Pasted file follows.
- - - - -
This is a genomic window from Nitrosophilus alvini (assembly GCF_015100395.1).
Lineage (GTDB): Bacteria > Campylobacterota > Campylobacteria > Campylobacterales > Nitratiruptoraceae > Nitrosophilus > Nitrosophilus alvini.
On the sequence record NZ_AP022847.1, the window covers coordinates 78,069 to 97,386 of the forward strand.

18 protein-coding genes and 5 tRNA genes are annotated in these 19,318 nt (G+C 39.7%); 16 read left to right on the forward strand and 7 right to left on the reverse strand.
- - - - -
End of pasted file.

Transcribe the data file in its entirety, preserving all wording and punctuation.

This is a genomic window from Nitrosophilus alvini (assembly GCF_015100395.1).
Lineage (GTDB): Bacteria > Campylobacterota > Campylobacteria > Campylobacterales > Nitratiruptoraceae > Nitrosophilus > Nitrosophilus alvini.
On the sequence record NZ_AP022847.1, the window covers coordinates 78,069 to 97,386 of the forward strand.

18 protein-coding genes and 5 tRNA genes are annotated in these 19,318 nt (G+C 39.7%); 16 read left to right on the forward strand and 7 right to left on the reverse strand.